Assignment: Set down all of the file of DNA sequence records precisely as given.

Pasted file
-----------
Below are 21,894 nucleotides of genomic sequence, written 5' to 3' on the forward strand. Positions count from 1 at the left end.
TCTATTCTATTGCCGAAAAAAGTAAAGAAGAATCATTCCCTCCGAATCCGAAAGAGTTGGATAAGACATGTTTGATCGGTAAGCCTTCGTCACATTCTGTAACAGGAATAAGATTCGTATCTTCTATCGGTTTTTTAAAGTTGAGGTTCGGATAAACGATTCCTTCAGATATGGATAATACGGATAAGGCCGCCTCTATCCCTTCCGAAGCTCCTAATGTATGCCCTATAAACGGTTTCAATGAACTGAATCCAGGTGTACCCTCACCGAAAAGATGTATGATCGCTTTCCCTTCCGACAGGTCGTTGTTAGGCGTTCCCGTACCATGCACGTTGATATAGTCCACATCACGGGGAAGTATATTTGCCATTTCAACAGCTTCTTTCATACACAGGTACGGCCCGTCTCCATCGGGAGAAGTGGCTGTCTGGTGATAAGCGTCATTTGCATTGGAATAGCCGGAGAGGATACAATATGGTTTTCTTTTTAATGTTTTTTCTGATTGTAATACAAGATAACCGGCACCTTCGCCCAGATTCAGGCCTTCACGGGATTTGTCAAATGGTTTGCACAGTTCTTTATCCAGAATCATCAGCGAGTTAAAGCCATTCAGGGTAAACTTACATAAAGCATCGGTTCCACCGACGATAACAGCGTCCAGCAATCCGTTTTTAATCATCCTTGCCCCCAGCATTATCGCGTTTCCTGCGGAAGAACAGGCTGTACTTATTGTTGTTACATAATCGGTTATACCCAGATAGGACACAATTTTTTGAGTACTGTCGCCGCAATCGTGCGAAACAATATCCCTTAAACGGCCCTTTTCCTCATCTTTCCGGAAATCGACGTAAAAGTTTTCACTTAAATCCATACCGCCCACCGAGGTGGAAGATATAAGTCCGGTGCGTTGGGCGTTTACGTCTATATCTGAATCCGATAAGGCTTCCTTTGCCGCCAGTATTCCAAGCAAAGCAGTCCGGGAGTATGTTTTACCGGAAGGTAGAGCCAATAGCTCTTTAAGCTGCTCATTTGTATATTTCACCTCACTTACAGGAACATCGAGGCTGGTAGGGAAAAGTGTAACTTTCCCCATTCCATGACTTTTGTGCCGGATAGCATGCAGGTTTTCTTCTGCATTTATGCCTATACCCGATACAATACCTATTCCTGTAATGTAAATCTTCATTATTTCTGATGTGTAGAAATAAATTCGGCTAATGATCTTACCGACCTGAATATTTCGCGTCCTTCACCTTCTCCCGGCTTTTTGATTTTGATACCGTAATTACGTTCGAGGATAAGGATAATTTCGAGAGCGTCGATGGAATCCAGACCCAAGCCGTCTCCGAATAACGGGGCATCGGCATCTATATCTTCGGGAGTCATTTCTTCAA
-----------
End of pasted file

Below are 21,894 nucleotides of genomic sequence, written 5' to 3' on the forward strand. Positions count from 1 at the left end.
TCTATTCTATTGCCGAAAAAAGTAAAGAAGAATCATTCCCTCCGAATCCGAAAGAGTTGGATAAGACATGTTTGATCGGTAAGCCTTCGTCACATTCTGTAACAGGAATAAGATTCGTATCTTCTATCGGTTTTTTAAAGTTGAGGTTCGGATAAACGATTCCTTCAGATATGGATAATACGGATAAGGCCGCCTCTATCCCTTCCGAAGCTCCTAATGTATGCCCTATAAACGGTTTCAATGAACTGAATCCAGGTGTACCCTCACCGAAAAGATGTATGATCGCTTTCCCTTCCGACAGGTCGTTGTTAGGCGTTCCCGTACCATGCACGTTGATATAGTCCACATCACGGGGAAGTATATTTGCCATTTCAACAGCTTCTTTCATACACAGGTACGGCCCGTCTCCATCGGGAGAAGTGGCTGTCTGGTGATAAGCGTCATTTGCATTGGAATAGCCGGAGAGGATACAATATGGTTTTCTTTTTAATGTTTTTTCTGATTGTAATACAAGATAACCGGCACCTTCGCCCAGATTCAGGCCTTCACGGGATTTGTCAAATGGTTTGCACAGTTCTTTATCCAGAATCATCAGCGAGTTAAAGCCATTCAGGGTAAACTTACATAAAGCATCGGTTCCACCGACGATAACAGCGTCCAGCAATCCGTTTTTAATCATCCTTGCCCCCAGCATTATCGCGTTTCCTGCGGAAGAACAGGCTGTACTTATTGTTGTTACATAATCGGTTATACCCAGATAGGACACAATTTTTTGAGTACTGTCGCCGCAATCGTGCGAAACAATATCCCTTAAACGGCCCTTTTCCTCATCTTTCCGGAAATCGACGTAAAAGTTTTCACTTAAATCCATACCGCCCACCGAGGTGGAAGATATAAGTCCGGTGCGTTGGGCGTTTACGTCTATATCTGAATCCGATAAGGCTTCCTTTGCCGCCAGTATTCCAAGCAAAGCAGTCCGGGAGTATGTTTTACCGGAAGGTAGAGCCAATAGCTCTTTAAGCTGCTCATTTGTATATTTCACCTCACTTACAGGAACATCGAGGCTGGTAGGGAAAAGTGTAACTTTCCCCATTCCATGACTTTTGTGCCGGATAGCATGCAGGTTTTCTTCTGCATTTATGCCTATACCCGATACAATACCTATTCCTGTAATGTAAATCTTCATTATTTCTGATGTGTAGAAATAAATTCGGCTAATGATCTTACCGACCTGAATATTTCGCGTCCTTCACCTTCTCCCGGCTTTTTGATTTTGATACCGTAATTACGTTCGAGGATAAGGATAATTTCGAGAGCGTCGATGGAATCCAGACCCAAGCCGTCTCCGAATAACGGGGCATCGGCATCTATATCTTCGGGAGTCATTTCTTCAA